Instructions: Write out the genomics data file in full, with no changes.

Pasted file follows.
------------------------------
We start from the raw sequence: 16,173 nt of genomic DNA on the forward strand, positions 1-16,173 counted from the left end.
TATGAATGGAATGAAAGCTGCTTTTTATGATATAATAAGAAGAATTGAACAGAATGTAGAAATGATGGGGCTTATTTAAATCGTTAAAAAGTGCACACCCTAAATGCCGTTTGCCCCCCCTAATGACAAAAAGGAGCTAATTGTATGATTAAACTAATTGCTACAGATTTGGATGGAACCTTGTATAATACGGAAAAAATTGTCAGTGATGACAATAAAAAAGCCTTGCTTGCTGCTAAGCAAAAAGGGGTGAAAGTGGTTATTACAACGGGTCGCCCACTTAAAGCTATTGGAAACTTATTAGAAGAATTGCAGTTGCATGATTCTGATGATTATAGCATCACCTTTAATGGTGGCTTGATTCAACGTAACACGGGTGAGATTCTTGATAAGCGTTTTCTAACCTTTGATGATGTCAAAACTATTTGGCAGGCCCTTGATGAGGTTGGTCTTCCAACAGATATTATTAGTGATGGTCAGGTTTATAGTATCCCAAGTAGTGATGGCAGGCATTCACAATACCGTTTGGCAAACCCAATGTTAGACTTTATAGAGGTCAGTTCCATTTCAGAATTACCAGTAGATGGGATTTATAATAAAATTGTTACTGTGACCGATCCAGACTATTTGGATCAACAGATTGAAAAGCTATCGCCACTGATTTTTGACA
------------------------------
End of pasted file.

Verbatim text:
We start from the raw sequence: 16,173 nt of genomic DNA on the forward strand, positions 1-16,173 counted from the left end.
TATGAATGGAATGAAAGCTGCTTTTTATGATATAATAAGAAGAATTGAACAGAATGTAGAAATGATGGGGCTTATTTAAATCGTTAAAAAGTGCACACCCTAAATGCCGTTTGCCCCCCCTAATGACAAAAAGGAGCTAATTGTATGATTAAACTAATTGCTACAGATTTGGATGGAACCTTGTATAATACGGAAAAAATTGTCAGTGATGACAATAAAAAAGCCTTGCTTGCTGCTAAGCAAAAAGGGGTGAAAGTGGTTATTACAACGGGTCGCCCACTTAAAGCTATTGGAAACTTATTAGAAGAATTGCAGTTGCATGATTCTGATGATTATAGCATCACCTTTAATGGTGGCTTGATTCAACGTAACACGGGTGAGATTCTTGATAAGCGTTTTCTAACCTTTGATGATGTCAAAACTATTTGGCAGGCCCTTGATGAGGTTGGTCTTCCAACAGATATTATTAGTGATGGTCAGGTTTATAGTATCCCAAGTAGTGATGGCAGGCATTCACAATACCGTTTGGCAAACCCAATGTTAGACTTTATAGAGGTCAGTTCCATTTCAGAATTACCAGTAGATGGGATTTATAATAAAATTGTTACTGTGACCGATCCAGACTATTTGGATCAACAGATTGAAAAGCTATCGCCACTGATTTTTGACA